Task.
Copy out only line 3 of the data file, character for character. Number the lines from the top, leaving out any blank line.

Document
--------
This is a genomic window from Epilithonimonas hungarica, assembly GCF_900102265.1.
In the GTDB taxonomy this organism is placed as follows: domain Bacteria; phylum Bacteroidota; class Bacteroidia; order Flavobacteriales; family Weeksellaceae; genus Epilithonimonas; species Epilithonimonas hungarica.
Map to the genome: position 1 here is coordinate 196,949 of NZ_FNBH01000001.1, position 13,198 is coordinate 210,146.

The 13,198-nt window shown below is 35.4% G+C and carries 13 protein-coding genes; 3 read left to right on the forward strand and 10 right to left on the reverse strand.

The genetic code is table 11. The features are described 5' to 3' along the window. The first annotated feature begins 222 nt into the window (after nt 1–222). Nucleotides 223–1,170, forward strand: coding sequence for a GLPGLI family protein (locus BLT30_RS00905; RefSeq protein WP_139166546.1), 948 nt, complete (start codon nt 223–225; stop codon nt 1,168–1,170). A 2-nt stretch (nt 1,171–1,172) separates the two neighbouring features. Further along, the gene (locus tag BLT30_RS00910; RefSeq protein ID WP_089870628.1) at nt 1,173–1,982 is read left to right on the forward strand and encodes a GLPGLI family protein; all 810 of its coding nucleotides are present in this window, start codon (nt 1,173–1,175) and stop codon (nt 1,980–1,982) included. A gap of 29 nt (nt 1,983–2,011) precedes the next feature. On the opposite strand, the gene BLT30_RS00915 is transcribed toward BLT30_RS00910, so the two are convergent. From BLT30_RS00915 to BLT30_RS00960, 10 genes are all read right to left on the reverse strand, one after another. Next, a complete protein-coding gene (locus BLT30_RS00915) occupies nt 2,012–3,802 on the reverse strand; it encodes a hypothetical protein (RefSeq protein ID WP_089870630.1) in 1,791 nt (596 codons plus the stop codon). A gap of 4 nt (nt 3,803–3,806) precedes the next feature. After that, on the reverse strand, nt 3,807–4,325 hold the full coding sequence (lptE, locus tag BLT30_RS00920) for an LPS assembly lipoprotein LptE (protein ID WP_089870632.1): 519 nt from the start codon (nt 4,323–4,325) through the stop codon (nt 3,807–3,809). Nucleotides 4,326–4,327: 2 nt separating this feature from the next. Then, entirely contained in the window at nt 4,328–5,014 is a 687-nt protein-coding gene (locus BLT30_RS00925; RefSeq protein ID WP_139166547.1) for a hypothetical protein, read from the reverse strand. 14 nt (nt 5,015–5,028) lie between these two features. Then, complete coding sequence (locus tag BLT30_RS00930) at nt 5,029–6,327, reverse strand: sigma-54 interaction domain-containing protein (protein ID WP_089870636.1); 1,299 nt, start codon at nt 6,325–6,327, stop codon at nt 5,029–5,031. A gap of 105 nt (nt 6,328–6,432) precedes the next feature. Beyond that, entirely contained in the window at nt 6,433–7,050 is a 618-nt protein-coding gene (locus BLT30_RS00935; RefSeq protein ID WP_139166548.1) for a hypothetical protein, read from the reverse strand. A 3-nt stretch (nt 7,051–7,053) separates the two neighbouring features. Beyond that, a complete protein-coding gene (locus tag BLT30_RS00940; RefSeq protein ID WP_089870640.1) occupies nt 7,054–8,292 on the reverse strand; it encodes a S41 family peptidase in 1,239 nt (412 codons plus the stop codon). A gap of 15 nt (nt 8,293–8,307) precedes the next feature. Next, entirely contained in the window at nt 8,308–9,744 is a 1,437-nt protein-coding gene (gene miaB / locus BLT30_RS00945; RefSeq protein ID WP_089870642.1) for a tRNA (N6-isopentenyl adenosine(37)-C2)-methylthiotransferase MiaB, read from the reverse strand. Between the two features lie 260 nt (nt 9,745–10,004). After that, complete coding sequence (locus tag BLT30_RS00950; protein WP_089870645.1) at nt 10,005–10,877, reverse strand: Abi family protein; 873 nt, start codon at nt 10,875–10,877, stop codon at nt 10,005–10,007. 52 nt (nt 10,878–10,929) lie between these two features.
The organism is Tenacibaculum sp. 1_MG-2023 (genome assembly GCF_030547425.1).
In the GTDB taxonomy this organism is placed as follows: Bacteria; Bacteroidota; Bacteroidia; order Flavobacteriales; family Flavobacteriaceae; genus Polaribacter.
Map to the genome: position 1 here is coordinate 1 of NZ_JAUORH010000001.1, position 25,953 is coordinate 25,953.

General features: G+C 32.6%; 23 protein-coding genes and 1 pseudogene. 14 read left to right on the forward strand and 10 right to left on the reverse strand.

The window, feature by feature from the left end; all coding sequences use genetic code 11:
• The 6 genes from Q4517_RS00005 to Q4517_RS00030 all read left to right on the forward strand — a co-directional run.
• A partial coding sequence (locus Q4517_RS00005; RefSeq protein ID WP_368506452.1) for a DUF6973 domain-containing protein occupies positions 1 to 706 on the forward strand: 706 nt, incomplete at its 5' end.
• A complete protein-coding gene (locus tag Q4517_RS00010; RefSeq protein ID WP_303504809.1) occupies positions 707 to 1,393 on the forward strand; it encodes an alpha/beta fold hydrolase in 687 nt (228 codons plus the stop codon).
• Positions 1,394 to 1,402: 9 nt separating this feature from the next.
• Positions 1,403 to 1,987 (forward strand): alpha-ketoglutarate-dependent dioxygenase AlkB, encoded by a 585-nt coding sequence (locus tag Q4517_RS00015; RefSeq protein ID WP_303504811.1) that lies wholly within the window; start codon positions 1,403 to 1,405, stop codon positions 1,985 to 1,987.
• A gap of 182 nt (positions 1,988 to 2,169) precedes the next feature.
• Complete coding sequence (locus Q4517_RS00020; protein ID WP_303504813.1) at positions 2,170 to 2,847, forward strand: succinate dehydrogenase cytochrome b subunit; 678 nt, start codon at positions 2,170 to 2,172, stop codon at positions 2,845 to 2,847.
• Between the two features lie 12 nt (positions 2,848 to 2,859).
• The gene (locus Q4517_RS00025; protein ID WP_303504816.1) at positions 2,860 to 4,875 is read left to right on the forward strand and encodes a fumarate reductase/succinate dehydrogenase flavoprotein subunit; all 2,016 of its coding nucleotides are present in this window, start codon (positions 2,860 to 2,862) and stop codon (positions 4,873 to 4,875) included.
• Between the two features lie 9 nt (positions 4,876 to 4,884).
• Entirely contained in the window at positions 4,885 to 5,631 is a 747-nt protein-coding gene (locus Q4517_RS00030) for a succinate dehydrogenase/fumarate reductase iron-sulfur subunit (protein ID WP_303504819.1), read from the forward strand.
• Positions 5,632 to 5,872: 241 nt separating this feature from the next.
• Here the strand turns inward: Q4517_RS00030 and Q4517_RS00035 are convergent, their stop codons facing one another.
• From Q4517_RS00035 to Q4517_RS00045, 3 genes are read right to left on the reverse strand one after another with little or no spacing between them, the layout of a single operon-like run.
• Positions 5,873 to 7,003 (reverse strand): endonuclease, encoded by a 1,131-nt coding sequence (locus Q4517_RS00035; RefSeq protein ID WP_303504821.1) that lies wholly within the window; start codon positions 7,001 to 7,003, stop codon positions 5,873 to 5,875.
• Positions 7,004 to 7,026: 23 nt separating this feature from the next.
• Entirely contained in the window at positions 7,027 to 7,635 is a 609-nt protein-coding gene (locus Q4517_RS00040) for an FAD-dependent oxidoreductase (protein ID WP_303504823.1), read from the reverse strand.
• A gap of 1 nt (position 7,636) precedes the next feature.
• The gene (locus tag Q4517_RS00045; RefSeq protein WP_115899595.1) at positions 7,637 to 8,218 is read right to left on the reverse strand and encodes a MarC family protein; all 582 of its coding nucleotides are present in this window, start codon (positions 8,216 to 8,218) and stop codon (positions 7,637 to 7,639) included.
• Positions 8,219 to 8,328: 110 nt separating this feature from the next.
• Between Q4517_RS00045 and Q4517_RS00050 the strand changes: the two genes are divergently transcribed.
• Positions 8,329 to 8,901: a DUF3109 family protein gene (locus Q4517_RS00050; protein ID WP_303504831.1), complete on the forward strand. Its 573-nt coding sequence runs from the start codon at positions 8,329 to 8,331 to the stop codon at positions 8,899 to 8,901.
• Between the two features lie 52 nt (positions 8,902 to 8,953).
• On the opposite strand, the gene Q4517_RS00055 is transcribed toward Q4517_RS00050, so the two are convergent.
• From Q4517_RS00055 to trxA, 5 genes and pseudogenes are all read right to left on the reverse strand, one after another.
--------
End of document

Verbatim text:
Map to the genome: position 1 here is coordinate 196,949 of NZ_FNBH01000001.1, position 13,198 is coordinate 210,146.